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July 01, 2018 : Dr. Paul Young Retires from Ohio University Lancaster

 

youngAfter more than 35 years serving as an adjunct professor of music at Ohio University Lancaster, Paul Young is retiring.

 

While serving as the Director of Bands at Fairfield Union High School in 1982, Young was tapped by administrators from the School of Music in Athens to teach MUS 160 and 161 at Ohio University Lancaster, classes which at that time were required of all elementary education majors for certification. He taught those classes for decades, and later worked with many of his students who had become teachers in Lancaster City Schools, where he served as a principal (Sanderson, Medill, and West) for nearly 20 years. While working as a principal, Young was elected by his state and national peers to several leadership roles, most notably as President of the Ohio Association of Elementary School Administrators (OAESA, 1997-98) and President of the National Association of Elementary School Principals (NAESP, 2002-03).

 

Young’s first official retirement was from the principalship in December 2004 upon completion of 35 years of service in public schools. He immediately began work as the Executive Director of the West After School Center (now the Afterschool Programs of Lancaster), and that work led to his selection as President and CEO of the Washington DC-based National AfterSchool Association in 2010. He retired from association work in April 2012.

 

At about the same time, Ohio University transitioned from a quarter to semester schedule. He began teaching additional classes, especially the History of Rock Music, which became a class favorite of many students. Along the way, several students, especially 2018 graduate Tim D. Smith, persuaded Young to form the STRUM Club, a group for guitar players of varying levels of experience.

 

Upon the sudden death of Dr. Jane Johnsen in 2013, Young assumed additional teachigng responsibilities associated with the Introduction to Teaching (EDTE 1500) classes. He did the same this past spring semester upon the sudden death of a music colleague, Thomas Ryan-Hirst. He also taught graduate classes for aspiring school administrators at Ohio University Pickerington Center in 2009-2010.

 

Along with colleagues Terri Green, Debra Dunning, and Danielle Bruning, Young played a lead role in the development of Ohio University Lancaster’s “So You Think You Can Teach” Lunch and Learn seminar series for education majors. That initiative was recognized with a leadership award by OHIO President Roderick McDavis in April 2015 at the Spring Gala in Athens. Young also collaborated with Green and Dunning to write Grit to Teach and the Mindset to Stay: Do You Have What It Takes, published by Sentia Publishing in 2016.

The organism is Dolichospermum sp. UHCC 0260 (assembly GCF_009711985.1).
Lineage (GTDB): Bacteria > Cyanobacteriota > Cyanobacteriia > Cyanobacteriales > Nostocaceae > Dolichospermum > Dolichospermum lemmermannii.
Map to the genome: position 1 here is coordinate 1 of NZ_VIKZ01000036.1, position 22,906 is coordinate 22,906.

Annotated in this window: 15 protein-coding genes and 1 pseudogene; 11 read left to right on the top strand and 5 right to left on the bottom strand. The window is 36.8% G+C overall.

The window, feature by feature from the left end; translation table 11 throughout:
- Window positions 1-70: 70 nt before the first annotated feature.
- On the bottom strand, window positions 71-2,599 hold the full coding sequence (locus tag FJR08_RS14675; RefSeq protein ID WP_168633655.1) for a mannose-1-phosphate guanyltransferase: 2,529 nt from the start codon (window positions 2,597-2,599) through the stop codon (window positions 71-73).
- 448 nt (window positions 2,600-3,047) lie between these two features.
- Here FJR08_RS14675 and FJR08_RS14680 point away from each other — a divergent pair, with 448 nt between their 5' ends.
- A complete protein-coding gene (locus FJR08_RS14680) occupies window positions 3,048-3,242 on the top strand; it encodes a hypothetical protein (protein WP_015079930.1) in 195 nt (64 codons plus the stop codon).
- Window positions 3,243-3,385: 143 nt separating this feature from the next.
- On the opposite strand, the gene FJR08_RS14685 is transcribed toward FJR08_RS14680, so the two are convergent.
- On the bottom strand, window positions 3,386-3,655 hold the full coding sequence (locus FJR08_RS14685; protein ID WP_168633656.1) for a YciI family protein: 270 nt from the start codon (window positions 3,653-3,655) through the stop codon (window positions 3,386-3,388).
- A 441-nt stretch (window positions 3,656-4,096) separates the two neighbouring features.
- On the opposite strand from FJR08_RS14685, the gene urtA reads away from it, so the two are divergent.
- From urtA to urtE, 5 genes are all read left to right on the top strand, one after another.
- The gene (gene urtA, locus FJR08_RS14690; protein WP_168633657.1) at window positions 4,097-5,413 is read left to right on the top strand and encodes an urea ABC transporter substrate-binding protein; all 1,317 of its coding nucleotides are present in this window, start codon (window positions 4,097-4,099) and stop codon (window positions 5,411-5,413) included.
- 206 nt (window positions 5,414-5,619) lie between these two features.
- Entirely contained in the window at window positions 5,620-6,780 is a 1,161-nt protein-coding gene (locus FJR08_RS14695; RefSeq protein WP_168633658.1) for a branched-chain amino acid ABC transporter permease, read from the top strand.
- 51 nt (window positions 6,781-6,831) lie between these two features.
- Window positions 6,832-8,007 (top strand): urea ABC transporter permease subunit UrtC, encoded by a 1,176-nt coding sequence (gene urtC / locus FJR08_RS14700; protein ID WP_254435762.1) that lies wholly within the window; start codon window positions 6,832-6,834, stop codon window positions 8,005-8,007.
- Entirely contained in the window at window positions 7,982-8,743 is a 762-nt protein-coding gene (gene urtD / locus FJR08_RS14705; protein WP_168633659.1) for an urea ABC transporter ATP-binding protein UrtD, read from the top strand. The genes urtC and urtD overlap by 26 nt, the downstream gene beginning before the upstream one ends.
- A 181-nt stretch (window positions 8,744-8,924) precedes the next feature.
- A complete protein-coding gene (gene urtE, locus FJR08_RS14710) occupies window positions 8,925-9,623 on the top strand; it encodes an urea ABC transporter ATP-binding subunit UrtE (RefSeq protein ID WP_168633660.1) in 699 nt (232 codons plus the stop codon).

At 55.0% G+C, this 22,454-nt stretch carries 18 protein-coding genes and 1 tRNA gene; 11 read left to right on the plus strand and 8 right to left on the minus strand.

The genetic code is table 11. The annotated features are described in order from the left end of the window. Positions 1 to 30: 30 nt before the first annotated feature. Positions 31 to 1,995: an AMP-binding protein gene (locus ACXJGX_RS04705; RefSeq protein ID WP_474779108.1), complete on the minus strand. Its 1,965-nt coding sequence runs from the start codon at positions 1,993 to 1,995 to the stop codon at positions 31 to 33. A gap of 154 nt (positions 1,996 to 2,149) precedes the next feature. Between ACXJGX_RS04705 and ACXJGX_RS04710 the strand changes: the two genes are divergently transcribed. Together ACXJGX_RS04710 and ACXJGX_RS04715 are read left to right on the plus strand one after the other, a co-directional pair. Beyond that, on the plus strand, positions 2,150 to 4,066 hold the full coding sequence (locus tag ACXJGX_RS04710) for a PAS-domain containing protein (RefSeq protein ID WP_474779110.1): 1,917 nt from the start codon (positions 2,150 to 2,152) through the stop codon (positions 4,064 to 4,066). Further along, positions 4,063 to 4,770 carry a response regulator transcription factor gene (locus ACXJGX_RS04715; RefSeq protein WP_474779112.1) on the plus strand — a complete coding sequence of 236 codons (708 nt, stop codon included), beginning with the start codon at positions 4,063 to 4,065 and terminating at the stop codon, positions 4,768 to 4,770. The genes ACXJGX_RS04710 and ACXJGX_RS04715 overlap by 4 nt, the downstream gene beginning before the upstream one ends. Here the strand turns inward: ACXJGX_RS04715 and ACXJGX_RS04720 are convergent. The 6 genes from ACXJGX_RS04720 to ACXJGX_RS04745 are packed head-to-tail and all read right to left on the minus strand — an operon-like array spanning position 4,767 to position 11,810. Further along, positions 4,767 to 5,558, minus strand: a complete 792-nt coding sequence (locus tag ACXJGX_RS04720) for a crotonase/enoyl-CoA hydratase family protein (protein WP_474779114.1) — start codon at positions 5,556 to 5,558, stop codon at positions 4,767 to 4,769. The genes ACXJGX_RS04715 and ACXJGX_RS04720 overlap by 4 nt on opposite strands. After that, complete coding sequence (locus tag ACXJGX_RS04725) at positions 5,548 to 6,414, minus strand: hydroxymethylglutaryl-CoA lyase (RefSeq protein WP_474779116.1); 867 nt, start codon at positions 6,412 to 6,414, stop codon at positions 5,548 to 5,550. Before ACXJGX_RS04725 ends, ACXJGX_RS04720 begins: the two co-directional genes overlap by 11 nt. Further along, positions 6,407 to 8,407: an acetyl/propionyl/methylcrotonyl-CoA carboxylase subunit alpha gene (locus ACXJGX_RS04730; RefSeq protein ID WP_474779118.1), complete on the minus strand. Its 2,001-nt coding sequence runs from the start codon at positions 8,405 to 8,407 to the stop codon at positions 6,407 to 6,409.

When asked what he’ll miss most about Ohio University, Young said, “I miss the daily interaction and contact wth students. Professors want to see their students succeed in the classroom and get good jobs. Although I won’t have that daily access, I won’t abandon those I’ve taught that might need my help. They’ll know how to get in touch with me.”

 

A graduate of the Ohio University's School of Music, Dr. Young earned Bachelor & Masters degrees in 1972 and 1973. He earned a Ph.D. in Educational Administration in 1992. He was recognized by the OHIO faculty and the School of Music Society of Alumni & Friends with the Service Award in 2007 and the Achievement Award in 2011.

 

Young is native of Bremen and a graduate of Fairfield Union High School, Class of ’68, where he was the class president. He and many of his classmates anticipate gathering this summer in late July for their 50th class reunion. Many of his classmates share long, distinguished careers as educators.

 

When asked about what he plans to do, Young replied, “I plan to write several more books, consult, present at professional conferences, compose and arrange music, and perhaps consider teaching some classes on-line.” Young has authored eight books for principals, music teachers, and after-school professionals, several music publications, and numerous professional articles.

 

Dr. Young also looks forward to spending increased time with his wife, Gertrude, also a retired Lancaster City Schools music teacher. They live in Lancaster. They enjoy frequent visits with their daughters and sons-in-law, and four grandchildren, ages 4, 3, 2, and 1, who live in Chicago and Milwaukee.